According to his Twitter account, Oakland City Attorney John Russo was at the Oracle Arena last Wednesday for the Oakland leg of Lady Gaga's marathon Monster Ball Tour. And so, apparently, was everyone else in the universe: Sixteen-year-olds in impossibly large and unwieldy groups, the beanpole girls tottering in fishnets and sparkly platforms and acid-green wigs and the boys masking their excitement only slightly better; drunk thirtysomethings declaring the irony of their attendance a little too loudly and a little too often to be taken seriously; middle-aged gay couples who quietly sipped their beer until the lights went down and smoke billowed out in front of a screen-lit silhouette. Then they stamped their feet and throatily cheered along with all 15,000 or so other little monsters, because this was Gaga, so puuuut your paws in the aiiiiir.
Mother Monster took the stage around nine, sporting titanium-yellow hair and a translucent plastic dress with well-placed white Xs and huge, angular shoulders, like some post-nuclear acid-trip mashup of a nun crossed with a nurse. In other words, it was, from the very beginning, exactly what you'd expect from a Lady Gaga show. If there's anything the former Stefanie Germanotta knows, it's how to give an audience what it wants, and the Oracle show hit every mark.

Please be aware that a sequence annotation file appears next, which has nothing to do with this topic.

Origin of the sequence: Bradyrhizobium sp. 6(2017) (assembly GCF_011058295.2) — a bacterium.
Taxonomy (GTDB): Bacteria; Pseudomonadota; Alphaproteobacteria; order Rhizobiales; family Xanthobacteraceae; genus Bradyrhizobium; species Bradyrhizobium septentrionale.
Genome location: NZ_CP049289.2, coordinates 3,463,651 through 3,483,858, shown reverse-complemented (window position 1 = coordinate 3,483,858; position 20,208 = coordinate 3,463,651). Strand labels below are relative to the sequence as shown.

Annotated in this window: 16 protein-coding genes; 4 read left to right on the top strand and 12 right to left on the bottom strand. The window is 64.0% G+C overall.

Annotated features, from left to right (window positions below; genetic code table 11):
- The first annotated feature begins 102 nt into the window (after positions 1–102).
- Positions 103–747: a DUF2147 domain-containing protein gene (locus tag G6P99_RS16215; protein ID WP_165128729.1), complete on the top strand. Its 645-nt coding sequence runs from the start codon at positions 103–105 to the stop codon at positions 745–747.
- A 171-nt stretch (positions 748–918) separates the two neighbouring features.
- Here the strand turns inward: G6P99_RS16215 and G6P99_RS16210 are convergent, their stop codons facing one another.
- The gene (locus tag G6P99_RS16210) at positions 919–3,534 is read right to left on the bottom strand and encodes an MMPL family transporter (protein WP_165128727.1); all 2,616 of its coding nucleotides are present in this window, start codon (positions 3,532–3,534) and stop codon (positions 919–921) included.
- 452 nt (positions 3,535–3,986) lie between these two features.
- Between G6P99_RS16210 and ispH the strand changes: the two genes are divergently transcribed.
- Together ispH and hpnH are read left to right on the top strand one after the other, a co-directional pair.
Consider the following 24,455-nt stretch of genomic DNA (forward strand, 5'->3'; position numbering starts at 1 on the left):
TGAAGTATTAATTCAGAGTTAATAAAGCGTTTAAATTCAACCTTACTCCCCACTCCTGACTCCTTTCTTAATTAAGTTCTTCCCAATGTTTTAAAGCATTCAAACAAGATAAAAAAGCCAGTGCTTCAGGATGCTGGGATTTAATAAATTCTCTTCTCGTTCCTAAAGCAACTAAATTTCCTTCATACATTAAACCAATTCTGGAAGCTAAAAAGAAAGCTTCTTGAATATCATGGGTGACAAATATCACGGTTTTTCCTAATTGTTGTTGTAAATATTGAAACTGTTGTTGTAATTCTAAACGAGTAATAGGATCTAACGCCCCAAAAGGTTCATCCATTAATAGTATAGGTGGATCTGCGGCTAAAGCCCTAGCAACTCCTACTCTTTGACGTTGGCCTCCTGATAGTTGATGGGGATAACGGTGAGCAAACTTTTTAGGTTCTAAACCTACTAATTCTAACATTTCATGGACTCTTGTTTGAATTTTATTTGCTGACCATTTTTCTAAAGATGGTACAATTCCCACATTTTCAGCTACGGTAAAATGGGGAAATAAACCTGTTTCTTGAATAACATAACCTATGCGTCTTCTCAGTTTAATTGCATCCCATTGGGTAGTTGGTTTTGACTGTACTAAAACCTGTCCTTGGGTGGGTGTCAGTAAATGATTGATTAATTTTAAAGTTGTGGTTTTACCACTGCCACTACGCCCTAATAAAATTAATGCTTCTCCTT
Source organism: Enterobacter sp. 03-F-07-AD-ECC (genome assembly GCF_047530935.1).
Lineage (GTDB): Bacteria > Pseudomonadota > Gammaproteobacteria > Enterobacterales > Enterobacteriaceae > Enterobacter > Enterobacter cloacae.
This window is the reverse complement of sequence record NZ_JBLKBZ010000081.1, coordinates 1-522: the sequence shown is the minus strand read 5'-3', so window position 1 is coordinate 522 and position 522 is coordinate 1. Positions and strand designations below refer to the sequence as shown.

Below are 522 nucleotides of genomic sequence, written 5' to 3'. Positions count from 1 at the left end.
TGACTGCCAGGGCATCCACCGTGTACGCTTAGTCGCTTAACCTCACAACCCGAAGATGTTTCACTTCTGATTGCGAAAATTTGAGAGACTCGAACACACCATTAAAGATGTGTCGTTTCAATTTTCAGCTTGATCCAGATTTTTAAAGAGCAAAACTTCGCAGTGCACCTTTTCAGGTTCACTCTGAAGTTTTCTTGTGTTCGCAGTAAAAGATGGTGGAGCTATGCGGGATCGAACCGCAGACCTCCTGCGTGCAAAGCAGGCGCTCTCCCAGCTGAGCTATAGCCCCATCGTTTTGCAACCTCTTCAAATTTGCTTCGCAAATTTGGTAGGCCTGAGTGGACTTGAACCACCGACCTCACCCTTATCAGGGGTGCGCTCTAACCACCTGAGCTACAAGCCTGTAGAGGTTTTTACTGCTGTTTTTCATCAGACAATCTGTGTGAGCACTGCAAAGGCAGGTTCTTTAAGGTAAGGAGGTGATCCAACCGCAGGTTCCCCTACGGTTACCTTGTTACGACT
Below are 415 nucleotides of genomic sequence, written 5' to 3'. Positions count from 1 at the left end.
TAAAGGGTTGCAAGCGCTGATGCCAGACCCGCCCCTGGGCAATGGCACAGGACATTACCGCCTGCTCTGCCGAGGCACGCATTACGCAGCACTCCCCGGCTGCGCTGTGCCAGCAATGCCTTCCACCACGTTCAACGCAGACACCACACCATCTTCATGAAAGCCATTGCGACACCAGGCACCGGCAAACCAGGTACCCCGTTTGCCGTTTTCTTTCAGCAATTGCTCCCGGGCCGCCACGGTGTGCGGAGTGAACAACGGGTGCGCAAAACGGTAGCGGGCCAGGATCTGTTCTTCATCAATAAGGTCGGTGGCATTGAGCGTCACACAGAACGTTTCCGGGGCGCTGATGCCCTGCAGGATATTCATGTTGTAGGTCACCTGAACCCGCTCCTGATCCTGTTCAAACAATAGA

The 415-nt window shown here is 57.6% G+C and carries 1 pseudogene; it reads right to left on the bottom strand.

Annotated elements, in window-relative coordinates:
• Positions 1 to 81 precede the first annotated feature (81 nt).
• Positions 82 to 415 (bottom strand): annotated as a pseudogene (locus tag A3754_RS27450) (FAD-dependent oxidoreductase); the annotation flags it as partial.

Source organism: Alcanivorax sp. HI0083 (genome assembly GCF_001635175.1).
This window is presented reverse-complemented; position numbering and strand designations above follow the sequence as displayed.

At one point, she was drenched in what was meant to be blood, writhing around in a studded bikini, commanding all of us to show her our teeth. At another, she implored the audience to "get [their] dicks out" (though, sadly, few people seemed to interpret the order literally). At another, she lit her piano on fire. At yet another, she interrupted the music to call an audience member on his cell phone and discuss mystery novels; the whole thing, apparently, raised money for charity through a partnership with Virgin Mobile. She gleefully plumbed Like a Virgin-era Madonna at several junctures, spent an entire song wearing a bra that showered huge orange sparks, and at one point speculated blasphemously about Jesus Christ's sexual orientation.